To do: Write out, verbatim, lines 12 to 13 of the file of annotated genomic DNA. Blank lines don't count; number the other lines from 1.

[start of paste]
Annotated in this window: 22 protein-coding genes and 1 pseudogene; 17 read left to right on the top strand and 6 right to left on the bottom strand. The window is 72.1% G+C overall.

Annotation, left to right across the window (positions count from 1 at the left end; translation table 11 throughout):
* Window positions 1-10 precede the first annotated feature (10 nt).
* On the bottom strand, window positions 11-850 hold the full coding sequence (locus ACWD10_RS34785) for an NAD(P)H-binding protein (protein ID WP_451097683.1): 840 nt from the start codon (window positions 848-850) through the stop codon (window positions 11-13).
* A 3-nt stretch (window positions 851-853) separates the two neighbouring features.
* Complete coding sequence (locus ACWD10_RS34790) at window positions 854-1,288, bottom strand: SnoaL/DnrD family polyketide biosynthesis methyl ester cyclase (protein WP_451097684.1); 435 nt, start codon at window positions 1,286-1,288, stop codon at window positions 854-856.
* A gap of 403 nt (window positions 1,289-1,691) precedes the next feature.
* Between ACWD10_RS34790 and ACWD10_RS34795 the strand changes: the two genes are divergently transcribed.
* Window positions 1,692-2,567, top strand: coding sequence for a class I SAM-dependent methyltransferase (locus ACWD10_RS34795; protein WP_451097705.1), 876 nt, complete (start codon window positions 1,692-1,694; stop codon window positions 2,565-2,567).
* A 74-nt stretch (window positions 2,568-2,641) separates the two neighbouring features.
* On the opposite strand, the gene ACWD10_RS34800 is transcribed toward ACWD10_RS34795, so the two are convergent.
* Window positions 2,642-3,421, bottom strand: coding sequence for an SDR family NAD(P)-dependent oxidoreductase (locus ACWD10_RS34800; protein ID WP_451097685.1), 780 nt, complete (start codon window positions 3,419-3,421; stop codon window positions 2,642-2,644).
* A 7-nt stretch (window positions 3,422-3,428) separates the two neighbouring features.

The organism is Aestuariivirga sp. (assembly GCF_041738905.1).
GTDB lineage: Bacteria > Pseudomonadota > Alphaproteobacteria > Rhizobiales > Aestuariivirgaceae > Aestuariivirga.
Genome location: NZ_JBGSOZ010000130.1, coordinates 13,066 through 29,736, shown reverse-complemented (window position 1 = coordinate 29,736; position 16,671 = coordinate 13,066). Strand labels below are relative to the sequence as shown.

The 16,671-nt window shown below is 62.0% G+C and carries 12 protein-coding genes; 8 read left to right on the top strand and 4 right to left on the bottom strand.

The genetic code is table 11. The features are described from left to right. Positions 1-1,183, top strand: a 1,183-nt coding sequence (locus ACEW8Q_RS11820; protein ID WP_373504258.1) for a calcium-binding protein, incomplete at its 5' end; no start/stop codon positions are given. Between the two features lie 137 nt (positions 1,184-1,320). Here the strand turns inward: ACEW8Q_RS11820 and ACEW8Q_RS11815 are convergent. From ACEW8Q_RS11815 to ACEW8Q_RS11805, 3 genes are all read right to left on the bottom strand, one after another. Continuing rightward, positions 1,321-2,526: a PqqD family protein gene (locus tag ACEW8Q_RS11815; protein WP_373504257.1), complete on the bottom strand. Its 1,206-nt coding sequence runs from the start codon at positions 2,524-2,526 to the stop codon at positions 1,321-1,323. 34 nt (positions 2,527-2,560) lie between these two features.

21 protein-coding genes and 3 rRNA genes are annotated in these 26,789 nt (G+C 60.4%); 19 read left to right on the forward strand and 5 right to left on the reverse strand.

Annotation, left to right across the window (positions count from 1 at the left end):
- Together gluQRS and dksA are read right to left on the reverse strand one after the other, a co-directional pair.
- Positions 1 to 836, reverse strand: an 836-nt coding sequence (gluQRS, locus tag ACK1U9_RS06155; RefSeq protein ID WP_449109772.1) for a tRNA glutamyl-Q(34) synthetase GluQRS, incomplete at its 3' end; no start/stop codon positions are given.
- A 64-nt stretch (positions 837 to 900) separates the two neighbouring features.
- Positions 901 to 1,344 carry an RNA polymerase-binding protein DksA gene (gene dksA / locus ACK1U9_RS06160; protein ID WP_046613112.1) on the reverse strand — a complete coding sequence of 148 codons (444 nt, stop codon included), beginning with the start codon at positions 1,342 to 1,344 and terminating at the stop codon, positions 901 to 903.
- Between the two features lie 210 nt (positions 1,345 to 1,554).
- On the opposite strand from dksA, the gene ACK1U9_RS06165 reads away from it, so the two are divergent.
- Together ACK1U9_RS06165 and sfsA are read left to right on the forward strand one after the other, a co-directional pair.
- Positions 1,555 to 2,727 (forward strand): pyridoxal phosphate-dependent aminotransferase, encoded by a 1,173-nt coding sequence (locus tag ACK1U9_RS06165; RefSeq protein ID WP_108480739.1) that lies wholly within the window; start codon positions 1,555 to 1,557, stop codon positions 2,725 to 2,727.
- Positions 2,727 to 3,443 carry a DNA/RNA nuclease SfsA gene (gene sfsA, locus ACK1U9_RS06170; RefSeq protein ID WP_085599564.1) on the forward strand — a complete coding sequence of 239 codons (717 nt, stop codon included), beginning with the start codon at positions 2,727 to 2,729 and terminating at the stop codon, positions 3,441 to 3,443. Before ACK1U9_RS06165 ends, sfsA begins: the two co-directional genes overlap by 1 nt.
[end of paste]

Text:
* Window positions 2,642-3,421, bottom strand: coding sequence for an SDR family NAD(P)-dependent oxidoreductase (locus ACWD10_RS34800; protein ID WP_451097685.1), 780 nt, complete (start codon window positions 3,419-3,421; stop codon window positions 2,642-2,644).
* A 7-nt stretch (window positions 3,422-3,428) separates the two neighbouring features.